A Surprising Desire

Once I finally accepted that this whole wanting a baby thing was not just a passing whim, I realized that I was going to have to try to convince my husband to go along with this crazy plan. This scared the crap out of me. I had an inkling that he might not be quite ready to jump on board, and that it was going to take some convincing. This idea would be coming from left field and would be especially surprising, considering the source.

But if it was going to happen, it was going to have to happen soon.  I was sitting square in the middle of my late thirties, with the big 4-0 looming on the horizon.  Biologically, I didn’t have a lot of time to waste.  It was almost exactly one year since my miscarriage when I decided to discuss the topic with him.

To say that he was “surprised” would be a vast understatement.  He was almost struck speechless by my unexpected desire for another child.  He then made many valid and logical arguments against it;  our age, the cost of a child, the physical and mental strain I would need to go through, the sleepless nights, his travel schedule, the possibility of losing another baby.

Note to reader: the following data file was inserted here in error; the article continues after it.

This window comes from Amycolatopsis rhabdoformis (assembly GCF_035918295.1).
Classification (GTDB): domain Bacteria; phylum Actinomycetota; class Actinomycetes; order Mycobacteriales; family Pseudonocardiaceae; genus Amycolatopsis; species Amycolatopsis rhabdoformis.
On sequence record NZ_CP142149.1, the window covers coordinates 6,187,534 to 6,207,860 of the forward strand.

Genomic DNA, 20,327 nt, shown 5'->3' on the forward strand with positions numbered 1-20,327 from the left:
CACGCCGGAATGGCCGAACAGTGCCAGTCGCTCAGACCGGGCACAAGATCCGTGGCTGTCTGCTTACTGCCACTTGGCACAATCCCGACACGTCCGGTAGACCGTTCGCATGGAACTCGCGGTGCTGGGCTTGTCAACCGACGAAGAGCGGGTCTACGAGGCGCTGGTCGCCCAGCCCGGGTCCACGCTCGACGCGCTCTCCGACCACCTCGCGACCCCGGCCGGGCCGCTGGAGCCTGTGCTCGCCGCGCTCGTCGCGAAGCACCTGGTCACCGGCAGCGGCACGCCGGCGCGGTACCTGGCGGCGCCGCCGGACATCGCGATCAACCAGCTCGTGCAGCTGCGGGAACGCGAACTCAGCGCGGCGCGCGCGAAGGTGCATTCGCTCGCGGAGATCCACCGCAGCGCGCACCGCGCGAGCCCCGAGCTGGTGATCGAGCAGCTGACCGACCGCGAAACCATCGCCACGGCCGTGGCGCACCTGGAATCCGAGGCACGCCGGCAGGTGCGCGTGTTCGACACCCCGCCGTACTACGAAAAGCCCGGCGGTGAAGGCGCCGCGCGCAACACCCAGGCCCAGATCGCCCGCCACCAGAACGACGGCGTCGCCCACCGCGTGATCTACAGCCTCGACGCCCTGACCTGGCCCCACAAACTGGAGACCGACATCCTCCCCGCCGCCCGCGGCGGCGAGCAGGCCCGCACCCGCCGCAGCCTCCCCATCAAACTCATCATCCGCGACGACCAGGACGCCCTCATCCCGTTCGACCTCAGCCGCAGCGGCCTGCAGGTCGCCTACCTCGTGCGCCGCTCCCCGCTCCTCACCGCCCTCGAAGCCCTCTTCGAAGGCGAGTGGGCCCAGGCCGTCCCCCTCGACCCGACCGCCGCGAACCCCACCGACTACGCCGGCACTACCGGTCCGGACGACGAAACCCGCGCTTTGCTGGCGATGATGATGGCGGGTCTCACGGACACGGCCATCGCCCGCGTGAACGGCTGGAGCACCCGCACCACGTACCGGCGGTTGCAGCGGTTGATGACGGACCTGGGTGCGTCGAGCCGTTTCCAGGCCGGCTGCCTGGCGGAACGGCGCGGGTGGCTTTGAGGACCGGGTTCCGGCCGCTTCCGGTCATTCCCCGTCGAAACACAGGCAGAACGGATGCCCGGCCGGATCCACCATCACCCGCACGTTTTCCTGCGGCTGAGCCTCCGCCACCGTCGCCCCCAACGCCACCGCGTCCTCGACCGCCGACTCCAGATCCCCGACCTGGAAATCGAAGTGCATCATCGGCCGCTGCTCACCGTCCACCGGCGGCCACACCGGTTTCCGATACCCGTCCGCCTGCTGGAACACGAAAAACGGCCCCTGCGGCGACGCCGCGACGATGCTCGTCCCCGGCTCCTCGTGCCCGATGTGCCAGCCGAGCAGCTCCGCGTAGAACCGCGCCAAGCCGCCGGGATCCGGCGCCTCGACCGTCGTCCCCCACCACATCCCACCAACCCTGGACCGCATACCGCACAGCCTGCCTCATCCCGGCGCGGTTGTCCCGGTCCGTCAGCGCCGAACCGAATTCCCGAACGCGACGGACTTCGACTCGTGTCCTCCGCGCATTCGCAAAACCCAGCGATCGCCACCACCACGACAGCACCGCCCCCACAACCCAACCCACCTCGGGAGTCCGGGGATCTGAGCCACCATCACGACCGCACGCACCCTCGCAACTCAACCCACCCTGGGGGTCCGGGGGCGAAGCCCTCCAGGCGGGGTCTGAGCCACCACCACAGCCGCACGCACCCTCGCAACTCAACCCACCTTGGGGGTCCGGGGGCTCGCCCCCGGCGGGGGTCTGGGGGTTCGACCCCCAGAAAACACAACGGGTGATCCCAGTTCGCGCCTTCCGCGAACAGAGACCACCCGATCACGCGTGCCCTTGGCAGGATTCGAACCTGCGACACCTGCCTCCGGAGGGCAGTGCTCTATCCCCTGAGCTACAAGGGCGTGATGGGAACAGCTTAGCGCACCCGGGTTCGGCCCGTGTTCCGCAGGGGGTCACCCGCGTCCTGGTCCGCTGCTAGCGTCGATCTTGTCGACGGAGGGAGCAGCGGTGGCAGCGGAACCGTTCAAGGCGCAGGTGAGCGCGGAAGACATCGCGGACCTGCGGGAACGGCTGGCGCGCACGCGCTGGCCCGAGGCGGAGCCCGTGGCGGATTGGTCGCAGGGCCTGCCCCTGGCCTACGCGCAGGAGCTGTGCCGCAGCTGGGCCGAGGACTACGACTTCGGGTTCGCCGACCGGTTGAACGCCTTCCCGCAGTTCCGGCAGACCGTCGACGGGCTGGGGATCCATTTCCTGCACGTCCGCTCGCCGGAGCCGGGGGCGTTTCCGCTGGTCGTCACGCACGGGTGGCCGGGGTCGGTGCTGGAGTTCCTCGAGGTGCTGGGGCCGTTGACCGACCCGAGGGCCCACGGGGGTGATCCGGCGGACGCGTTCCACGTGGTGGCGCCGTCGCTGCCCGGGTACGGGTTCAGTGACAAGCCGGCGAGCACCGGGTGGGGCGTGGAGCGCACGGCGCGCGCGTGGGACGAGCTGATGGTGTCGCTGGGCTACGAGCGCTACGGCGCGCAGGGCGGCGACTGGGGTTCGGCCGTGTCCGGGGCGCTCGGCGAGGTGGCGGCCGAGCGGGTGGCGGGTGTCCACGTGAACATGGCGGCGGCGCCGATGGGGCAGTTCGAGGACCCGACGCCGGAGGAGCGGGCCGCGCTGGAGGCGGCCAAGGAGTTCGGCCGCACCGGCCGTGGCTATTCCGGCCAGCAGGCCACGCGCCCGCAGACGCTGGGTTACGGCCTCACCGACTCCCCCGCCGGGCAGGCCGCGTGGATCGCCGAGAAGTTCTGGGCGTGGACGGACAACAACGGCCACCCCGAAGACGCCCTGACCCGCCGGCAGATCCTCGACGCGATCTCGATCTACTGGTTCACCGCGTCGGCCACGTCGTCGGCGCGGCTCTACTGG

I couldn’t deny any of his points.  I absolutely agreed with him on every one.  He was correct.  It was an insane idea.  Yet . . . all of that logic and reason didn’t for one second diminish the persistent and aching need that I had to have another child.  It was beyond logic.  Something I never thought I’d experience.  But there it was.

I didn’t push the issue. I laid out my arguments and then gave him time with it.  I hoped fervently that the idea would settle in his mind and start to grow in his heart.  I had made my case, and there was nothing left for me to say to try to convince him.  He would either accept the idea or reject it.

The next time the issue came up, I realized that he had accepted it.  Although hesitantly and just barely, he was on board.  So we tried.  With no success for the first couple of months.  Until I took a test at the beginning of February and saw a positive result.  This time, my reaction was vastly different than the previous time.  I was overjoyed.  Cautiously overjoyed, but extremely happy just the same.